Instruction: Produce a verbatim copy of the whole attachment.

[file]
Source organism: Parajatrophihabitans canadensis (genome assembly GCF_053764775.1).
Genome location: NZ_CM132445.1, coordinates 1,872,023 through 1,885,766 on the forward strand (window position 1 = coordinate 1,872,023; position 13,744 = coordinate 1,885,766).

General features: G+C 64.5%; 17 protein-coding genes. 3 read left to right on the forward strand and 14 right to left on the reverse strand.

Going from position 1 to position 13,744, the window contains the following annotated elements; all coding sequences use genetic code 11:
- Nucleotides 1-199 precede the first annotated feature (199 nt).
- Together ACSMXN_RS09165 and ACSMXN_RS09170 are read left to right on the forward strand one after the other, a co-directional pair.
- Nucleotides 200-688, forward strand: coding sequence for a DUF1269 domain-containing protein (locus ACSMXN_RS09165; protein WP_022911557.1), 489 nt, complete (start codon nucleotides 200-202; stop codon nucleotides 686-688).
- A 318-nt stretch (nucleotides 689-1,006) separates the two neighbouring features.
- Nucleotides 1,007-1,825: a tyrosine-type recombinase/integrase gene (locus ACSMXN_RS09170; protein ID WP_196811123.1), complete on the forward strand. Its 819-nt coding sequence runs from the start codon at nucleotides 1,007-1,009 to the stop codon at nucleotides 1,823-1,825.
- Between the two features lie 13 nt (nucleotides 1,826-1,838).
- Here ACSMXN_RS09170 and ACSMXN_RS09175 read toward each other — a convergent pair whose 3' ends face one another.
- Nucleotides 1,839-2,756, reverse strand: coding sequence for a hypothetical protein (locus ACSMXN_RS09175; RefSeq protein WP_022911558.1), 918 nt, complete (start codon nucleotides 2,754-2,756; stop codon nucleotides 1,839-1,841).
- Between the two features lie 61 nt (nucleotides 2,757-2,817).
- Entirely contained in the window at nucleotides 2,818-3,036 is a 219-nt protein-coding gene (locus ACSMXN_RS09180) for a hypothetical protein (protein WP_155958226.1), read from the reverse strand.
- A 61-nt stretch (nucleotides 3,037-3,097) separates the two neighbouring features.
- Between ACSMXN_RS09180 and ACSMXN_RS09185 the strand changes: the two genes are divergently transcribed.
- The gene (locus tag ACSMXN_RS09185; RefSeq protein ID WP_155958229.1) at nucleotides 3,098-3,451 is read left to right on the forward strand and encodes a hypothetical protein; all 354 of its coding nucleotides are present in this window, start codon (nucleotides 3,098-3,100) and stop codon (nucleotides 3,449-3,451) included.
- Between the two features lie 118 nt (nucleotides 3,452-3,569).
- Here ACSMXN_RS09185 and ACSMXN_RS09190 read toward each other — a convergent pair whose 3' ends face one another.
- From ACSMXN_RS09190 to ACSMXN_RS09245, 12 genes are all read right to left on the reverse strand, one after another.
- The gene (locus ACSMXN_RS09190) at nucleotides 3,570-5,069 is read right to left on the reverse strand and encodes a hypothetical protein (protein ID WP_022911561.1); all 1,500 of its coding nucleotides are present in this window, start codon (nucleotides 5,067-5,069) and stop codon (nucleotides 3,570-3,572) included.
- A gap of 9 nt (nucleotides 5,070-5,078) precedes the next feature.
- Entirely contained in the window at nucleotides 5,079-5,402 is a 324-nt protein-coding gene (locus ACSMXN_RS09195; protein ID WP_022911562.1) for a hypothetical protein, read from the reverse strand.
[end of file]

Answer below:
Source organism: Parajatrophihabitans canadensis (genome assembly GCF_053764775.1).
Genome location: NZ_CM132445.1, coordinates 1,872,023 through 1,885,766 on the forward strand (window position 1 = coordinate 1,872,023; position 13,744 = coordinate 1,885,766).

General features: G+C 64.5%; 17 protein-coding genes. 3 read left to right on the forward strand and 14 right to left on the reverse strand.

Going from position 1 to position 13,744, the window contains the following annotated elements; all coding sequences use genetic code 11:
- Nucleotides 1-199 precede the first annotated feature (199 nt).
- Together ACSMXN_RS09165 and ACSMXN_RS09170 are read left to right on the forward strand one after the other, a co-directional pair.
- Nucleotides 200-688, forward strand: coding sequence for a DUF1269 domain-containing protein (locus ACSMXN_RS09165; protein WP_022911557.1), 489 nt, complete (start codon nucleotides 200-202; stop codon nucleotides 686-688).
- A 318-nt stretch (nucleotides 689-1,006) separates the two neighbouring features.
- Nucleotides 1,007-1,825: a tyrosine-type recombinase/integrase gene (locus ACSMXN_RS09170; protein ID WP_196811123.1), complete on the forward strand. Its 819-nt coding sequence runs from the start codon at nucleotides 1,007-1,009 to the stop codon at nucleotides 1,823-1,825.
- Between the two features lie 13 nt (nucleotides 1,826-1,838).
- Here ACSMXN_RS09170 and ACSMXN_RS09175 read toward each other — a convergent pair whose 3' ends face one another.
- Nucleotides 1,839-2,756, reverse strand: coding sequence for a hypothetical protein (locus ACSMXN_RS09175; RefSeq protein WP_022911558.1), 918 nt, complete (start codon nucleotides 2,754-2,756; stop codon nucleotides 1,839-1,841).
- Between the two features lie 61 nt (nucleotides 2,757-2,817).
- Entirely contained in the window at nucleotides 2,818-3,036 is a 219-nt protein-coding gene (locus ACSMXN_RS09180) for a hypothetical protein (protein WP_155958226.1), read from the reverse strand.
- A 61-nt stretch (nucleotides 3,037-3,097) separates the two neighbouring features.
- Between ACSMXN_RS09180 and ACSMXN_RS09185 the strand changes: the two genes are divergently transcribed.
- The gene (locus tag ACSMXN_RS09185; RefSeq protein ID WP_155958229.1) at nucleotides 3,098-3,451 is read left to right on the forward strand and encodes a hypothetical protein; all 354 of its coding nucleotides are present in this window, start codon (nucleotides 3,098-3,100) and stop codon (nucleotides 3,449-3,451) included.
- Between the two features lie 118 nt (nucleotides 3,452-3,569).
- Here ACSMXN_RS09185 and ACSMXN_RS09190 read toward each other — a convergent pair whose 3' ends face one another.
- From ACSMXN_RS09190 to ACSMXN_RS09245, 12 genes are all read right to left on the reverse strand, one after another.
- The gene (locus ACSMXN_RS09190) at nucleotides 3,570-5,069 is read right to left on the reverse strand and encodes a hypothetical protein (protein ID WP_022911561.1); all 1,500 of its coding nucleotides are present in this window, start codon (nucleotides 5,067-5,069) and stop codon (nucleotides 3,570-3,572) included.
- A gap of 9 nt (nucleotides 5,070-5,078) precedes the next feature.
- Entirely contained in the window at nucleotides 5,079-5,402 is a 324-nt protein-coding gene (locus ACSMXN_RS09195; protein ID WP_022911562.1) for a hypothetical protein, read from the reverse strand.